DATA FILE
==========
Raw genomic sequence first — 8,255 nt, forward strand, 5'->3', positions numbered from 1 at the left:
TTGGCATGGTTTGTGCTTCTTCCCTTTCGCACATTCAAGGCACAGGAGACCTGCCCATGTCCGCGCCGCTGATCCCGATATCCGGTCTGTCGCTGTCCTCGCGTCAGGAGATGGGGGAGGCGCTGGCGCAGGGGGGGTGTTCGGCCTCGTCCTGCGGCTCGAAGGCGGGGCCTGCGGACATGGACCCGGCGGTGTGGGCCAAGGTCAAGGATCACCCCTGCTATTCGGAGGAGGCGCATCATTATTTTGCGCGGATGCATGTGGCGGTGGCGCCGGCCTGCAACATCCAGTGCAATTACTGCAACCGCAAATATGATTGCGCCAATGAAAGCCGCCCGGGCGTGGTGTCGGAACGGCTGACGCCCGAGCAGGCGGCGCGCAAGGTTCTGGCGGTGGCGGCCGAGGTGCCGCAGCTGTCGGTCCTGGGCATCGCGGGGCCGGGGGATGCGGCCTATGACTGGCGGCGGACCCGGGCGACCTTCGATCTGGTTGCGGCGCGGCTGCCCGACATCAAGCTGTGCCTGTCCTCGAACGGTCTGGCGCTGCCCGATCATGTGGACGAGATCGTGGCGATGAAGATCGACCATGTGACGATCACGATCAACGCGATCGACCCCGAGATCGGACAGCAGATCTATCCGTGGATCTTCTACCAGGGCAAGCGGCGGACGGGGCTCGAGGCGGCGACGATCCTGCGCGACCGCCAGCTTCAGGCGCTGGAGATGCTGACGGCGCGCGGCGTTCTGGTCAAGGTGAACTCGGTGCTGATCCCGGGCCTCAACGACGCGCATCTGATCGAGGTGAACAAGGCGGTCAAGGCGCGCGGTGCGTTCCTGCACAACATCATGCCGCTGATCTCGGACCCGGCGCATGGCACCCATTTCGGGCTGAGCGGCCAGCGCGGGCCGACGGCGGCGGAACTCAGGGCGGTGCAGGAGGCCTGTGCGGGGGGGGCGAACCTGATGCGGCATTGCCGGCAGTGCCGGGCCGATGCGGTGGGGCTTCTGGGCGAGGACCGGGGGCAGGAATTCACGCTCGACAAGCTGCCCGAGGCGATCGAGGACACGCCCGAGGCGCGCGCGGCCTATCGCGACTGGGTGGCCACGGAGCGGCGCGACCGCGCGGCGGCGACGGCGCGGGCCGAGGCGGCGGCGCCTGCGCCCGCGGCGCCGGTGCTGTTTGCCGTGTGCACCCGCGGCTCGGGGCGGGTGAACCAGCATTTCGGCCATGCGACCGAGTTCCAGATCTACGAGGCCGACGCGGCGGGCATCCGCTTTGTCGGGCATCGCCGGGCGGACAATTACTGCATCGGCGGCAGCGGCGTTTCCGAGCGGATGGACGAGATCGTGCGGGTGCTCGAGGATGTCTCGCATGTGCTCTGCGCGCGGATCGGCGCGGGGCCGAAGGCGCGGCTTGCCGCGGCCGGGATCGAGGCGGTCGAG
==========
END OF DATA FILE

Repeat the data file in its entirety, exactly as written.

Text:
Raw genomic sequence first — 8,255 nt, forward strand, 5'->3', positions numbered from 1 at the left:
TTGGCATGGTTTGTGCTTCTTCCCTTTCGCACATTCAAGGCACAGGAGACCTGCCCATGTCCGCGCCGCTGATCCCGATATCCGGTCTGTCGCTGTCCTCGCGTCAGGAGATGGGGGAGGCGCTGGCGCAGGGGGGGTGTTCGGCCTCGTCCTGCGGCTCGAAGGCGGGGCCTGCGGACATGGACCCGGCGGTGTGGGCCAAGGTCAAGGATCACCCCTGCTATTCGGAGGAGGCGCATCATTATTTTGCGCGGATGCATGTGGCGGTGGCGCCGGCCTGCAACATCCAGTGCAATTACTGCAACCGCAAATATGATTGCGCCAATGAAAGCCGCCCGGGCGTGGTGTCGGAACGGCTGACGCCCGAGCAGGCGGCGCGCAAGGTTCTGGCGGTGGCGGCCGAGGTGCCGCAGCTGTCGGTCCTGGGCATCGCGGGGCCGGGGGATGCGGCCTATGACTGGCGGCGGACCCGGGCGACCTTCGATCTGGTTGCGGCGCGGCTGCCCGACATCAAGCTGTGCCTGTCCTCGAACGGTCTGGCGCTGCCCGATCATGTGGACGAGATCGTGGCGATGAAGATCGACCATGTGACGATCACGATCAACGCGATCGACCCCGAGATCGGACAGCAGATCTATCCGTGGATCTTCTACCAGGGCAAGCGGCGGACGGGGCTCGAGGCGGCGACGATCCTGCGCGACCGCCAGCTTCAGGCGCTGGAGATGCTGACGGCGCGCGGCGTTCTGGTCAAGGTGAACTCGGTGCTGATCCCGGGCCTCAACGACGCGCATCTGATCGAGGTGAACAAGGCGGTCAAGGCGCGCGGTGCGTTCCTGCACAACATCATGCCGCTGATCTCGGACCCGGCGCATGGCACCCATTTCGGGCTGAGCGGCCAGCGCGGGCCGACGGCGGCGGAACTCAGGGCGGTGCAGGAGGCCTGTGCGGGGGGGGCGAACCTGATGCGGCATTGCCGGCAGTGCCGGGCCGATGCGGTGGGGCTTCTGGGCGAGGACCGGGGGCAGGAATTCACGCTCGACAAGCTGCCCGAGGCGATCGAGGACACGCCCGAGGCGCGCGCGGCCTATCGCGACTGGGTGGCCACGGAGCGGCGCGACCGCGCGGCGGCGACGGCGCGGGCCGAGGCGGCGGCGCCTGCGCCCGCGGCGCCGGTGCTGTTTGCCGTGTGCACCCGCGGCTCGGGGCGGGTGAACCAGCATTTCGGCCATGCGACCGAGTTCCAGATCTACGAGGCCGACGCGGCGGGCATCCGCTTTGTCGGGCATCGCCGGGCGGACAATTACTGCATCGGCGGCAGCGGCGTTTCCGAGCGGATGGACGAGATCGTGCGGGTGCTCGAGGATGTCTCGCATGTGCTCTGCGCGCGGATCGGCGCGGGGCCGAAGGCGCGGCTTGCCGCGGCCGGGATCGAGGCGGTCGAG